The article also said to use 75/25 ground chuck. I used 81/19 black angus (it was less $ per pound) and it worked fine. I expected all sorts of spatter and that was much less than if I had fried a thicker burger for a longer time. But my glasses caught the fine mist. I assume the exhaust fan did also. Yeah, you want the exhaust fan on. There was some smoke and that greasy "mist".

Yes, this is a keeper technique and we'll do it again. For a burger cooked indoors it was tasty and fast. Next time it'll be even better after this first attempt with mixed results. I'd like to figure out a way to get my "browning liquid" that I use for Sous Vide onto the patty . Maybe sprinkling the proto-patty with the dry ingredients (50/50 dextrose and sodium bicarb' [baking soda] ) will do it, and let the heat from the pan and the liquid from the meat work their magic with it during the cooking. I'd also like to figure out a way to measure the temp' of the pan.
Brian

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Christmas Dinner 2016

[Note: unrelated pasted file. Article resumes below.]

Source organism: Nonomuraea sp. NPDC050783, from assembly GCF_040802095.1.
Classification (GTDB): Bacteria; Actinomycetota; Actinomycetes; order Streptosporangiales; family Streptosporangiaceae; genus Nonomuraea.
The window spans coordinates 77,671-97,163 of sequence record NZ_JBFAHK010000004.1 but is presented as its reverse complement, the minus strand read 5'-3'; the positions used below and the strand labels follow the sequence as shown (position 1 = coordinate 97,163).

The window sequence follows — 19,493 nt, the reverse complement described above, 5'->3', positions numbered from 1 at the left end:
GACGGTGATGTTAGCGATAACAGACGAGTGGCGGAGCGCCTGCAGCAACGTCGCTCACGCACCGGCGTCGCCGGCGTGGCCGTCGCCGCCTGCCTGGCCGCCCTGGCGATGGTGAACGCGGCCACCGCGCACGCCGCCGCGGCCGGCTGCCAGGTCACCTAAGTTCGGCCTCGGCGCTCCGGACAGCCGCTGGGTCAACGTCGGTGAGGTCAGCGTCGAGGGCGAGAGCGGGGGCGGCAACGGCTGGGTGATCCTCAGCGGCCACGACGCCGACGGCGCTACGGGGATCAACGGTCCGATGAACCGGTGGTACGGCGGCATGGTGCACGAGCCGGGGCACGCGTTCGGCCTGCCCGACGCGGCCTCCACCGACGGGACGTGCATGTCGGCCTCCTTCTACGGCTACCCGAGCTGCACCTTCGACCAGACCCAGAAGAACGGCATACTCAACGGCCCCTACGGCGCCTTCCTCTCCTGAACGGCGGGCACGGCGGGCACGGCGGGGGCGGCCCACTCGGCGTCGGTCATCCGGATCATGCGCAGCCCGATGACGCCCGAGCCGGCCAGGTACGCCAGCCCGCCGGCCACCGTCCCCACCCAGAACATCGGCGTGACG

Postby brothers » Sat Dec 24, 2016 2:03 pm

A couple of years ago we realized it was getting monotonous having turkey and dressing and all of the Thanksgiving Day dishes all over again on Christmas. My wife and I usually invite all the kids and grandkids and anyone else to our house for Christmas dinner, so for the past few years we are serving freshly cut (grilled outdoors by yours truly) rib eye steaks and potatoes in one or another format, plus sundry veggies and desserts. Nobody leaves hungry, as far as I know. What are your traditional Christmas dinner staples? Also, if you happen to have a special holiday dinner on your special day, if you don't call yours what we call ours, what do you call yours?
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Re: What's for supper?

Postby drmoss_ca » Sat Dec 24, 2016 2:21 pm

When there was more of the family around we did a rijstaffel for a couple of years. Mounds of rice, several curries, lots of sambals and chutneys, plus nan bread and poppadoms. I think everyone except my mother enjoyed it, and whilst she liked curries, she couldn't quite get past the idea that Christmas involved a turkey or else the sky would fall. Rather silly when you remember that Christmas is only the celebration of the birthday of a man whose life's work has touched upon all our lives—here's to Sir Isaac Newton! [-X

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Re: What's for supper?